It’s hard to excel in any IT field without strong writing skills. Jake Williams highlighted this point when he wrote, “No matter how smart you are, if you can’t communicate coherently it doesn’t really matter. People, especially those who hire you because they lack your technical skills, will judge the quality of your work based on the quality of your writing.” If this resonates with you, consider the following advice on becoming a better technical writer.
Technical Writing Tips and Courses
No one is born with exemplary writing abilities. Fortunately, like most professional attributes, communication skills can be strengthened with deliberate practice. Here is some advice I’ve shared over the years on becoming a better technical writer:
- Strong Communication Skills: 10 Tips for IT Professionals
- Balancing Brevity and Verbosity in Business Communications
- Tips for Troubleshooting Human Communications
- Technical Writing Tips for IT Professionals (a cheat sheet)
The articles above outline advice based on my own experiences. The feedback I received indicates that others found these tips useful. However, sometimes enrolling in a technical writing course is the best way to acquire and expand your writing skills. Your local college probably such a course. Several writing courses are available freely online.
Online Tools and Mobile Apps
Another free tool that might help improve your writing is Khan Academy. Though the site doesn’t have a formal writing program beyond a few grammar-focused modules, you can use its SAT reading and writing program to learn and practice these skills.
For another learning opportunity, spend time with the mobile app Elevate, which positions itself as a “personal brain trainer.” Its mental workout routines include writing exercises, such as those that help you “concisely articulate your thoughts by avoiding redundancy in communication.” (Thanks for the pointer, Slava Frid!)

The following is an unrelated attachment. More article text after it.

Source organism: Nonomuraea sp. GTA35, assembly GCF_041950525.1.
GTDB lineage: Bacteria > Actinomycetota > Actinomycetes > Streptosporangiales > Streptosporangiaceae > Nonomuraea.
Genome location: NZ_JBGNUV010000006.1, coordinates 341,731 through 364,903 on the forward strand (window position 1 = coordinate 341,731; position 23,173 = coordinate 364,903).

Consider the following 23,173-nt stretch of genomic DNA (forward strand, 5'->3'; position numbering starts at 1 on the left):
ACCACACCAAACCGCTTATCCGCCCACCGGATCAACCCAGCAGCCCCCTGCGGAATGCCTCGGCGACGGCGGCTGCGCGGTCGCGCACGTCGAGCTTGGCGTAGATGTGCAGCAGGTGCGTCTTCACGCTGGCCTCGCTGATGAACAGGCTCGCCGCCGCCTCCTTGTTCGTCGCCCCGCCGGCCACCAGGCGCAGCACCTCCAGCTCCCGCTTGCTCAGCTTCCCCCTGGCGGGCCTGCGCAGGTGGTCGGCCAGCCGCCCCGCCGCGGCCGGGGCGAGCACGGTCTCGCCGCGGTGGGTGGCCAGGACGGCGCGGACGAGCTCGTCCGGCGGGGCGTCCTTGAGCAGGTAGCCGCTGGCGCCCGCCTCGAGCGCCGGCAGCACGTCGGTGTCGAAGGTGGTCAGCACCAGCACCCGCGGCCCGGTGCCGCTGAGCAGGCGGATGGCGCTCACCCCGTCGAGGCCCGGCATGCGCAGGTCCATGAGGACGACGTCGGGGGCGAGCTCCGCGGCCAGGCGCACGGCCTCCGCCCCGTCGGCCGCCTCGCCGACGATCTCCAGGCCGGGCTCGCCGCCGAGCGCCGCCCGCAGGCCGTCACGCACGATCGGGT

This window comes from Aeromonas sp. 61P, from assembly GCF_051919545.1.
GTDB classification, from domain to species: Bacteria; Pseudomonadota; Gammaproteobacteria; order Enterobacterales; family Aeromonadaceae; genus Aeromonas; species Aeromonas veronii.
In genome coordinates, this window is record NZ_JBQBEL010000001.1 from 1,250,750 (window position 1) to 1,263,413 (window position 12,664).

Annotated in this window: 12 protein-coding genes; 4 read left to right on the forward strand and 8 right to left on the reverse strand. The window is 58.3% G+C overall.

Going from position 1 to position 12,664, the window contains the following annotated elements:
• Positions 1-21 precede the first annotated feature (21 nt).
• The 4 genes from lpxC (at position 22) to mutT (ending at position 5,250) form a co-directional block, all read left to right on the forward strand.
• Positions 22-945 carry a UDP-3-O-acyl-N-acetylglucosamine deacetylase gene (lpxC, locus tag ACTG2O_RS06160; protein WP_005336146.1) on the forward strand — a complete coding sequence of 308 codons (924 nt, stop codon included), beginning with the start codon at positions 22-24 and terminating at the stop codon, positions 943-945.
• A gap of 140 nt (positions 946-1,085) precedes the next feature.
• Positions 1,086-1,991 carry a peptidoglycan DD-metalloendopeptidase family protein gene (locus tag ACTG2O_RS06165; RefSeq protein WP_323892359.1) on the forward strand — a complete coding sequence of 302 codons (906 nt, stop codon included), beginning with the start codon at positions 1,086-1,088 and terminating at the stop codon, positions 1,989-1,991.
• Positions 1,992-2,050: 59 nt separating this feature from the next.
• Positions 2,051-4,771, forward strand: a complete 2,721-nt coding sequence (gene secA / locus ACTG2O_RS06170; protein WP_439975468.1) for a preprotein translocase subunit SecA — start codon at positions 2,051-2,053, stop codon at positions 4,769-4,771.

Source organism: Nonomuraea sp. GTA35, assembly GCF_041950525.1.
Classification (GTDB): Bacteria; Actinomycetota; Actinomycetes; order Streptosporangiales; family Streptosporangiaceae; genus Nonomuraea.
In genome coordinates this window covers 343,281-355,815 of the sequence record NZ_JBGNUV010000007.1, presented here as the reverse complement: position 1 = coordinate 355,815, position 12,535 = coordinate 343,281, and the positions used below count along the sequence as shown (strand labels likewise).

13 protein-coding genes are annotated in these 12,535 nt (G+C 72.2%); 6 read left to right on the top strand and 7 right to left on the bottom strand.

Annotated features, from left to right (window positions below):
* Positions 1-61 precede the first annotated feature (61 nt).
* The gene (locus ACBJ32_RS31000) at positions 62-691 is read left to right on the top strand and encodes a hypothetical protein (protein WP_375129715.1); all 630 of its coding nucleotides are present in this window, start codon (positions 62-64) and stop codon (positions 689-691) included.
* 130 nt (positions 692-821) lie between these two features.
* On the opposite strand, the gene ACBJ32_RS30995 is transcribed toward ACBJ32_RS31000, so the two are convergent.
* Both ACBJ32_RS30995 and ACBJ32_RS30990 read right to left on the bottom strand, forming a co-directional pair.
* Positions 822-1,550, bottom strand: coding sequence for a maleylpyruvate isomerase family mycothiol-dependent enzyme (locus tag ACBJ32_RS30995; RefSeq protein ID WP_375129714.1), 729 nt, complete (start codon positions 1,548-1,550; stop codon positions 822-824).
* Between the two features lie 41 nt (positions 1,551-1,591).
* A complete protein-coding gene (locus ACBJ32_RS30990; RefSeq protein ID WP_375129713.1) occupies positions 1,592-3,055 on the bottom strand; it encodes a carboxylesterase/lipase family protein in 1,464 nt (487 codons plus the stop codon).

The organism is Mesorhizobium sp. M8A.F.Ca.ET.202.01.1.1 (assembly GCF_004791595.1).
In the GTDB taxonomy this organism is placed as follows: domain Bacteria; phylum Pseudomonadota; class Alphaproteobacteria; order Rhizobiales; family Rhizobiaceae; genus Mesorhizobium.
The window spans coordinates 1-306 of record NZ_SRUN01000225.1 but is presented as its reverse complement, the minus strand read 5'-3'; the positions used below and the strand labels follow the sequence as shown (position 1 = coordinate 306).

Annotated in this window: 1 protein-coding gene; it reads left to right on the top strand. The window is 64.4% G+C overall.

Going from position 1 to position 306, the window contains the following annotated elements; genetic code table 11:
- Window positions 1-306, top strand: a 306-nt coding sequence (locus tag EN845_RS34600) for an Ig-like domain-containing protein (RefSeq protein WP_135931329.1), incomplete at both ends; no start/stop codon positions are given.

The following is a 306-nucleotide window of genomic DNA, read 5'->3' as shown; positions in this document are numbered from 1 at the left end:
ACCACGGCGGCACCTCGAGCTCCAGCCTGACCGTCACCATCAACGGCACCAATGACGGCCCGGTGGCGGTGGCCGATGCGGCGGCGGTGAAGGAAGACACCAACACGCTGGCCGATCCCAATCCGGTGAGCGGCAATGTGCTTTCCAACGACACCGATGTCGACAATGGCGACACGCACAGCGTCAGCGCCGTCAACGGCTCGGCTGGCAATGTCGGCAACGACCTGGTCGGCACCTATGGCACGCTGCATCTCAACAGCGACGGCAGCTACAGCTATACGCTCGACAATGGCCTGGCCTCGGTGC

You can also finetune your writing skills by enabling spelling and grammar-checking capabilities in your word processor, such as Microsoft Word. A nice third-party tool for accomplishing this even within a web browser is Grammarly, as long as you’re OK with their cloud-based approach to analyzing your content. Keep in mind that automated spelling and grammar checkers are sometimes wrong, though.
Books, Podcasts and Blogs
It’s also a good idea to look through a few books on the topic. The Elements of Style is a classic reference. The book Clean, Well-Lighted Sentences seems like a nice starting point as well, though I haven’t read it myself. On Writing Well also looks promising (thanks for the tip, Juan Rodriguez).
Lastly, consider keeping up with podcasts and blogs that discuss grammar and language. In addition to exposing you to new rules and concepts, these resources will help you remember to pay attention to your writing. For this purpose, I recommend:
- The Grammar Girl Quick and Dirty Tips for Better Writing blog and podcast by Mignon Fogarty
- The Way with Words radio program and podcast by Martha Barnette and Grant Barrett
These books, articles and podcasts might help you get started, but you won’t get far unless you discipline yourself to examine every email and report that you produce with a critical eye. Remember to spelcheck. Use grammar-checking tools. Ask others for feedback. Set time aside to make revisions. Practice. Getting better at anything takes time and energy, so be patient.